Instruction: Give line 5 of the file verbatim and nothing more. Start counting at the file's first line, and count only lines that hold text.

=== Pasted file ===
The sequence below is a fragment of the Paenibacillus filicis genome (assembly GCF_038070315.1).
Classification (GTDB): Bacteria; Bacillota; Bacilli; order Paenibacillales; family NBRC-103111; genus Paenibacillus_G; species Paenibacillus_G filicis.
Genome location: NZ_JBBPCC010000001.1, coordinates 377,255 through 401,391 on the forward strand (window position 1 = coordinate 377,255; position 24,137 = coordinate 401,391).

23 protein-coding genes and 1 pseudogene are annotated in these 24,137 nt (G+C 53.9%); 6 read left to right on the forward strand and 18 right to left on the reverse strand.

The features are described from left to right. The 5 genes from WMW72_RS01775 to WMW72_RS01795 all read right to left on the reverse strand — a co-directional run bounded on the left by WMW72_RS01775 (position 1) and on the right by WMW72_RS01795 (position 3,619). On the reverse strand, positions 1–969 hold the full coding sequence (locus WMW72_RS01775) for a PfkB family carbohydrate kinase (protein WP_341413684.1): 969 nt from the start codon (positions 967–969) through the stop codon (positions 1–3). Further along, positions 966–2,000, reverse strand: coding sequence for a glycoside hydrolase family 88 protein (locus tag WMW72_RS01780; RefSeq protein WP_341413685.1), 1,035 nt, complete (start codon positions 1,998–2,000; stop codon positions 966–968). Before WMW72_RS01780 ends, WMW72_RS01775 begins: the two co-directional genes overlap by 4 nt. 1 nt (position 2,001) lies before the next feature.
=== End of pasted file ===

The features are described from left to right. The 5 genes from WMW72_RS01775 to WMW72_RS01795 all read right to left on the reverse strand — a co-directional run bounded on the left by WMW72_RS01775 (position 1) and on the right by WMW72_RS01795 (position 3,619). On the reverse strand, positions 1–969 hold the full coding sequence (locus WMW72_RS01775) for a PfkB family carbohydrate kinase (protein WP_341413684.1): 969 nt from the start codon (positions 967–969) through the stop codon (positions 1–3). Further along, positions 966–2,000, reverse strand: coding sequence for a glycoside hydrolase family 88 protein (locus tag WMW72_RS01780; RefSeq protein WP_341413685.1), 1,035 nt, complete (start codon positions 1,998–2,000; stop codon positions 966–968). Before WMW72_RS01780 ends, WMW72_RS01775 begins: the two co-directional genes overlap by 4 nt. 1 nt (position 2,001) lies before the next feature.